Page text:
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to the People of the Sunshine Coast Hinterland from Glasshouse to
Kenilworth and west to Peachester.

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Zoo axes flights over mountains
but residents still oppose helipad plans

by Simon Roper

Australia Zoo has axed plans to fly tourists directly over the Glass House Mountains in helicopters after consultations with the community.   But local residents still bitterly oppose the Zoo’s helipad on the grounds of noise pollution.   “When they first conducted noise pollution tests, they found the pad would infringe on the maximum amount of decibels the zoo’s own animals and patrons are allowed to absorb,” said local resident John Weeks.   “So what was their solution? To move the pad 300m closer to residents of the bordering Mountain View Estate!”

He said the Zoo’s PR machine, represented by Suzelie Connely, is “conveniently forgetting that the aircraft will be operating out of Beerwah, no matter where flights are directed thereafter.”  John has submitted a petition containing 3400 signatures of which he estimates 84% come from the immediate area to be effected from the flights, which he defines as stretching from Mount Beerbum to Maleny.

He delivers the petition to Caloundra City Council on the 11th.  An angry Mr Weeks went further still. “Once they get that pad in they can change their minds and fly wherever they want!”   He also voiced concerns that the helipad would be linked to other tourist infrastructure like the developing Brisbane Ship Terminal, providing a means for an increased volume of flights to the Zoo.

Australia Zoo has applied for a maximum of six flights per hour, which its spokesperson Suzelie Connelly said would mainly see helicopters operating only in the peak hours between 11.30am and 2pm.   The flights will last about 20 minutes.  “Expectations of 90 flights a day are far in excess of what will actually occur,” she said.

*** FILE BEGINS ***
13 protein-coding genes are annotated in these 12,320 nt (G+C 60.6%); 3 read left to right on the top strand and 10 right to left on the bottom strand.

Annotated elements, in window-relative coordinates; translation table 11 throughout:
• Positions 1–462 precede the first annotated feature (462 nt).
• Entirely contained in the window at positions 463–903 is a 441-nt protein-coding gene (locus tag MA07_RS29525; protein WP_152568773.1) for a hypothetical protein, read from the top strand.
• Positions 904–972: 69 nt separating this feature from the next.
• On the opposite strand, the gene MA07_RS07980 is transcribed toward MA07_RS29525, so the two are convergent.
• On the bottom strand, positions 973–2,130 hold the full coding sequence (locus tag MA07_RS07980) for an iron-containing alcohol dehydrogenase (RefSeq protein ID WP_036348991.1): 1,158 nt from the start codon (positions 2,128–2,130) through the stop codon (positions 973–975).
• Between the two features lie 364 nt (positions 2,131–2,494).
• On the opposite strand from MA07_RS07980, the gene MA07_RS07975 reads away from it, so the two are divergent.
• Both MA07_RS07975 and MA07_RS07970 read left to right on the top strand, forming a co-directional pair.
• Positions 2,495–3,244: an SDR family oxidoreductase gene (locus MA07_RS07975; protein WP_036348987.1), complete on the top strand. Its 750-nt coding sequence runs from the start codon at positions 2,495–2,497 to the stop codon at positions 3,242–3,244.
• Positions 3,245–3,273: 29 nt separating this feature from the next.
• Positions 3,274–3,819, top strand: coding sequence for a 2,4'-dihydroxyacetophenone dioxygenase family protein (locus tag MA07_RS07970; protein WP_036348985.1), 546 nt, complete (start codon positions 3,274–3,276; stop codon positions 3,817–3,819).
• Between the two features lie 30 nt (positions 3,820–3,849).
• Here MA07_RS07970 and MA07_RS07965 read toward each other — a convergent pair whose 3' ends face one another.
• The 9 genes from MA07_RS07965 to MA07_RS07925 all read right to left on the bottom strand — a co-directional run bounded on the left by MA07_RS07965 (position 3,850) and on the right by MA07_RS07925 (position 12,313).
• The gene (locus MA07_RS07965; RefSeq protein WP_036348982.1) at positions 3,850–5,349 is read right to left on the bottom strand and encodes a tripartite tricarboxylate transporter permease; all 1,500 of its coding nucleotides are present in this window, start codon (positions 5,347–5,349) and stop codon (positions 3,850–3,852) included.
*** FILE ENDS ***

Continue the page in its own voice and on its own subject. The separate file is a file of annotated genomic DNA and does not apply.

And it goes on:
“This planning application covers the maximum number of operations in any given hour.”  She said that the Zoo was working in a “fly neighbourly policy” in conjunction with Air Services Australia, CCC and resident groups in an attempt to cause locals as little inconvenience as possible.

The zoo said it needed a helicopter stationed there for animal rescue operations.  But it wants the pad to be multi-purpose, providing a facility for helicopters engaged in fire fighting, police surveillance and rescue operations.  The joy flights will now be routed southeast from the Zoo over National Parks towards Bribie Island, a route which Mrs Connely believes “will still provide tourists with views of the mountains without aggravating its residents.”

The Glass House Mountains are designated Class G airspace, meaning it is not under the jurisdiction of air traffic controllers.   According to the Civil Aviation Safety Authority, which governs our skies, that means an aircraft can fly wherever it wants, as long as it flies 500ft above unpopulated terrain and clears the highest obstacle in populated areas by 1000ft.  Australia Zoo’s next hurdle on its quest for a helipad is to gain planning permission from CCC.   A proposal has been submitted and CCC will eventually move the proposal to a “public notification period” where those against the proposition can legally register opposition to the zoo’s plans.

Councilor Anna Grosskreutz, who represents the Glass House Mountains area, said while she was a fan of Australia Zoo’s work, she was losing patience with the Zoo over this issue.  “I don’t think fly neighbourly agreements are the answer – it’s clear the whole community is against this project,” she said.   “The only option is for the Zoo to withdraw its application (for joy flights) and if that is at the expense of the helipad, so be it.  I think the Zoo should concentrate on its on-ground conservation.”

Australia Zoo reckons joy flights are key to its planned indigenous cultural centre, which will educate visitors on the Sunshine Cost and its Hinterland.   It also said “a new tourist experience by helicopter was the best way to maintain its position as Australia’s number one tourist attraction” in a press statement.

Our thanks once again to Cameron & Tanya Outridge
of the Range News Newspaper for this story.